IRS, Us Treasury, Stone Court Capital discussed on Bloomberg Daybreak Asia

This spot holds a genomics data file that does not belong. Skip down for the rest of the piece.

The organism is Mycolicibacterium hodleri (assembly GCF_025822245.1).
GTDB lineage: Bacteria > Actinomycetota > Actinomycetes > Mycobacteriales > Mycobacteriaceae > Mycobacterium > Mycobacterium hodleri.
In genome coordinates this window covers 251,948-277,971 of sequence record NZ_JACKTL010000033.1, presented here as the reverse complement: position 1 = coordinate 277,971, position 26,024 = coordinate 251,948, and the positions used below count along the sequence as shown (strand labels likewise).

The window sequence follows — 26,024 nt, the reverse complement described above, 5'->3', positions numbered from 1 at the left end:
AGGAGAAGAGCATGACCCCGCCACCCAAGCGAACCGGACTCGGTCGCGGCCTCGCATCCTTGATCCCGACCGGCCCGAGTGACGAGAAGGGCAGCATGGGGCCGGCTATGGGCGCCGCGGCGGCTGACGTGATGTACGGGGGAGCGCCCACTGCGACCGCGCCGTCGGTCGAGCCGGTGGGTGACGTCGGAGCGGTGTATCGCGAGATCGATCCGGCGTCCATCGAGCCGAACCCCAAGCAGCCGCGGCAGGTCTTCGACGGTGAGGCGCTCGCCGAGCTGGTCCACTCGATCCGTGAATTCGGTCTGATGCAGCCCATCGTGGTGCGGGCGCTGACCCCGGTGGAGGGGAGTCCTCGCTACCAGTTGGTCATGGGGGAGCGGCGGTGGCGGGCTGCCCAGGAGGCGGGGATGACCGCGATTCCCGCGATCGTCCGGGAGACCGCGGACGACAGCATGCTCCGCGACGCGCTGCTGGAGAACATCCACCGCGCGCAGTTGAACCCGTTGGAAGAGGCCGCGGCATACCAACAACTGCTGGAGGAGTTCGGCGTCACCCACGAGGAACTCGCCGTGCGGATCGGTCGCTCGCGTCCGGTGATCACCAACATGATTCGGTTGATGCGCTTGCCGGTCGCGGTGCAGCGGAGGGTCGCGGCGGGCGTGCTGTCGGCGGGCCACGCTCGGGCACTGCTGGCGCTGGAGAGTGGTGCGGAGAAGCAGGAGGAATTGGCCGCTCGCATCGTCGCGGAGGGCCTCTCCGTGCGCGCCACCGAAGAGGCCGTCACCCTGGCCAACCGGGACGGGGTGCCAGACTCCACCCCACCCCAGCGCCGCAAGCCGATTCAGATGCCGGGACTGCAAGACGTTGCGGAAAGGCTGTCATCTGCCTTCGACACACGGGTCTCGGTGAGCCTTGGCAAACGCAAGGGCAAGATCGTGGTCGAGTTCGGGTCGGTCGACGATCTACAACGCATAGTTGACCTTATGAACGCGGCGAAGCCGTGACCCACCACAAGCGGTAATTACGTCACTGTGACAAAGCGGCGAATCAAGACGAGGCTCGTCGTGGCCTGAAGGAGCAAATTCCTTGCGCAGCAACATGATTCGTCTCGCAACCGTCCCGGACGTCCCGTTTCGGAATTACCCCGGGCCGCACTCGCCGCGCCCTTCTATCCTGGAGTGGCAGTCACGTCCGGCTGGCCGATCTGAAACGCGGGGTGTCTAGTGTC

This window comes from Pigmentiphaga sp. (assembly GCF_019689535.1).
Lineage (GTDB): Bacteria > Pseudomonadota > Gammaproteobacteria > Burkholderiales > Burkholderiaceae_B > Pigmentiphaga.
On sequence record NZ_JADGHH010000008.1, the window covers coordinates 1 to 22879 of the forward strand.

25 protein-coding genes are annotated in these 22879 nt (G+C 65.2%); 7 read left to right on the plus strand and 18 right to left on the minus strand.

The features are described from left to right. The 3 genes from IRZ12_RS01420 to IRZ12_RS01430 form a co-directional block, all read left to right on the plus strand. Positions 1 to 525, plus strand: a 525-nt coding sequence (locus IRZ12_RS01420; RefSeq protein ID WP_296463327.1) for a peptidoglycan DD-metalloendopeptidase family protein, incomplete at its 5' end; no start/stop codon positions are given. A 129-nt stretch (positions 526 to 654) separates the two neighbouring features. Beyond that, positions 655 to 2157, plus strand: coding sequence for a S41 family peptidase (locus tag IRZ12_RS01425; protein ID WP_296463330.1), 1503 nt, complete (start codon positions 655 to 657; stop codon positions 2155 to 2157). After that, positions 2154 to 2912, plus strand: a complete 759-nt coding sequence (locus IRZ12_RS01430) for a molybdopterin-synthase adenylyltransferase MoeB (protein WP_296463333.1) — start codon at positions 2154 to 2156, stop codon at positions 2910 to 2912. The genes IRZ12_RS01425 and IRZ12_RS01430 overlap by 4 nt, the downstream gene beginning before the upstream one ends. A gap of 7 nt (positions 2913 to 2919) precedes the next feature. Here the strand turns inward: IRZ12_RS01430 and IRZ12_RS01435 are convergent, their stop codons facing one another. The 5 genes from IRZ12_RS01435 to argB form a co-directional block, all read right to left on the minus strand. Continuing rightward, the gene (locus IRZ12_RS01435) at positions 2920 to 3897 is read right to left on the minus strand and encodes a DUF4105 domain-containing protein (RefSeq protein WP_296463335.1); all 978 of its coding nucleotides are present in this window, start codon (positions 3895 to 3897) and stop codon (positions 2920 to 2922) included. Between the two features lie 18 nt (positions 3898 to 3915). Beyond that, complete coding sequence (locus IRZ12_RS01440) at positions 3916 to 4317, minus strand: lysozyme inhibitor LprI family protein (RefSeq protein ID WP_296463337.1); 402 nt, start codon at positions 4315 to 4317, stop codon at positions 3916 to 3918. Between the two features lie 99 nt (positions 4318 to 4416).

To audit tax evaders that it had ten years ago that's been cut back massively by years of congressional neglect. David, we have in this country a $7 trillion tax gap over the next ten years. 7 trillion dollars. I would suggest to you that a country like ours should be able to collect 5% of that. And if we do, it would make a meaningful impact on budget deficits. I think we can do better than that actually. But we're not going to do it if we have lawmakers who are demagoguing the issue as was done in too many campaign ads in this cycle. But what do you say about that? Because I know you spent a lot of time a lot of effort on this question of the tax gap. And yet it seems to have been a very effective campaign issue for a lot of Republicans. A lot of people are running against this one 87,000 agents or whatever they're talking about. Look, all anybody is talking about is returning the IRS to having the capacity to stand up for the vast majority of Americans who pay the taxes they are by collecting taxes from the people who don't pay the taxes. They owe and don't report their income or use abusive tax shelters. This is standing up for the ordinary vast majority of honest Americans. And I'm sorry that people have been able to demagogue the issue, but it's really not very complicated. It is kind of unbelievable if you think about it, David, that a few years ago, there were nearly a hundred Americans who had incomes $10 million or more who didn't even bother to file a tax return and the statute of limitations was able to pass without the IRS doing anything. That can't be the right way to run the tax collection system of the greatest country on earth. And we've got to fix that. And as we fix it, we've also got to. And this is where the people who are raising the objections are right. We've also got to make it so that when you call the IRS, the damn phone gets answered. We've also got to make it so there's a taxpayer Bill of rights and IRS agents who are trying to enforce the law aren't allowed to do the tax equivalent to the script search or to do any kind of abusive practice and absolutely these resources have to come with an enhanced commitment to the taxpayer Bill of rights. That is something very important and in all honesty, I don't think it's been said quite often enough. Well, you were just at a very powerful and you always bring so much to the table. Thank you, Larry. Really, really appreciate you being with us on the selection that is Larry summers. Of course, it's a former US Treasury degree. Now of Harvard University. Back with us now, our political contributors. Rick Davis of stone court capital and Genie Chan xeno, if I own a university, so Rick, I'm going to turn to you because you were raising the question about taxes and hiring more IRS, people, what about that? We're not going to have strip searches. Yeah, no, I think strip searches are definitely off the table. At least for tonight while the election is still going on. But look, I mean, Republicans are going to react in an opposite and equal act to what Democrats did. And especially on things that went through under sort of 51 vote rules, right? And so when you don't need 60 votes in the United States Senate, you can do whatever you want to do if you're a party in power. And I think Republicans will use this opportunity, whether it's right or wrong to roll back some of these more symbolic things that Biden and the Democrats did over the last two years. And so the difference is when Democrats could put these things into place, they had a pliable president who would sign those bills. I think Joe Biden is going to spend a lot of time vetoing legislation that makes its way if Republicans get control of the Senate in the house. It's premature to say that that's going to happen right now, but clearly that's going to be one of the dynamics if it does occur. The sad part of that was whether it's right or wrong. I mean, it's a sort of a problem in our political process. If in fact, things are right, we can't get them done because they're just not popular. That's right. And I think Larry said it so brilliantly. You know, this is this any way to run a government. It's a question we have to ask more often. You have to be able to collect taxes to pay for what we deliver in the public sphere. And that has to be a fair process, and it has been an issue that's been demagogued, particularly in this election cycle. And there's widespread misunderstanding about what this funding was for. And so I think it's very important that it be cleared up. And I think it's going to be a shame if Republicans monkey up that and don't allow it to happen. Yeah, there's some irony that some of the people who are complaining about that increase iris taxation would actually benefit the most because they wouldn't have to pay as much taxes themselves. Yeah, well, that's a bipartisan issue. But I would say this is the difference between doing things under reconciliation, which was heavily criticized this year because it was a 51 vote margin versus having bipartisan solutions, which there were many in the last two years, and they will stand the test of time. So if you have consensus in government and you can get a bipartisan approach like they did in the last two years on a number of issues, including an amazing $1 trillion infrastructure Bill, then those things will last. But if you play politics on the front end, you have to assume that politics is going to be played on you on the back end. Makes sense to me. Thanks so much to Rick Davis's stone court capital. And Jeannie chandan zano of honor university. They're going to be staying with us coming up. We're going to have more special coverage of the 2022 midterm elections. And this is Bloomberg.

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